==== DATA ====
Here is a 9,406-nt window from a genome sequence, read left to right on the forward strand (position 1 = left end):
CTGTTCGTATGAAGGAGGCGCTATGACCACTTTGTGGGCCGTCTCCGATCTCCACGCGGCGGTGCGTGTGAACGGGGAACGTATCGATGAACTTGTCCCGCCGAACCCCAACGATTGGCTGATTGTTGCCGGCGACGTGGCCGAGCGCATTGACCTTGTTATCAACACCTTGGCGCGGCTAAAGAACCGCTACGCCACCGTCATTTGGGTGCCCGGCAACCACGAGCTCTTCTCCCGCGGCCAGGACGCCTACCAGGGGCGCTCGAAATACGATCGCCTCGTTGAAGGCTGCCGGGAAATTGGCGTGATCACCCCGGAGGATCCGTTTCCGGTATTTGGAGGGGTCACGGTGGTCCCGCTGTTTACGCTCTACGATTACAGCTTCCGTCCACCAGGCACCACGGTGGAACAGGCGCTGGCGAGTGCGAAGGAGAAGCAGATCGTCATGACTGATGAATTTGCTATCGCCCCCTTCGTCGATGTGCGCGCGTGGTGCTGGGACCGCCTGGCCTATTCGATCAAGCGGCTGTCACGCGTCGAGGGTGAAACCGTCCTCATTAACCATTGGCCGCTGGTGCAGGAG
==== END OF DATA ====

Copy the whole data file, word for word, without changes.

Here is a 9,406-nt window from a genome sequence, read left to right on the forward strand (position 1 = left end):
CTGTTCGTATGAAGGAGGCGCTATGACCACTTTGTGGGCCGTCTCCGATCTCCACGCGGCGGTGCGTGTGAACGGGGAACGTATCGATGAACTTGTCCCGCCGAACCCCAACGATTGGCTGATTGTTGCCGGCGACGTGGCCGAGCGCATTGACCTTGTTATCAACACCTTGGCGCGGCTAAAGAACCGCTACGCCACCGTCATTTGGGTGCCCGGCAACCACGAGCTCTTCTCCCGCGGCCAGGACGCCTACCAGGGGCGCTCGAAATACGATCGCCTCGTTGAAGGCTGCCGGGAAATTGGCGTGATCACCCCGGAGGATCCGTTTCCGGTATTTGGAGGGGTCACGGTGGTCCCGCTGTTTACGCTCTACGATTACAGCTTCCGTCCACCAGGCACCACGGTGGAACAGGCGCTGGCGAGTGCGAAGGAGAAGCAGATCGTCATGACTGATGAATTTGCTATCGCCCCCTTCGTCGATGTGCGCGCGTGGTGCTGGGACCGCCTGGCCTATTCGATCAAGCGGCTGTCACGCGTCGAGGGTGAAACCGTCCTCATTAACCATTGGCCGCTGGTGCAGGAG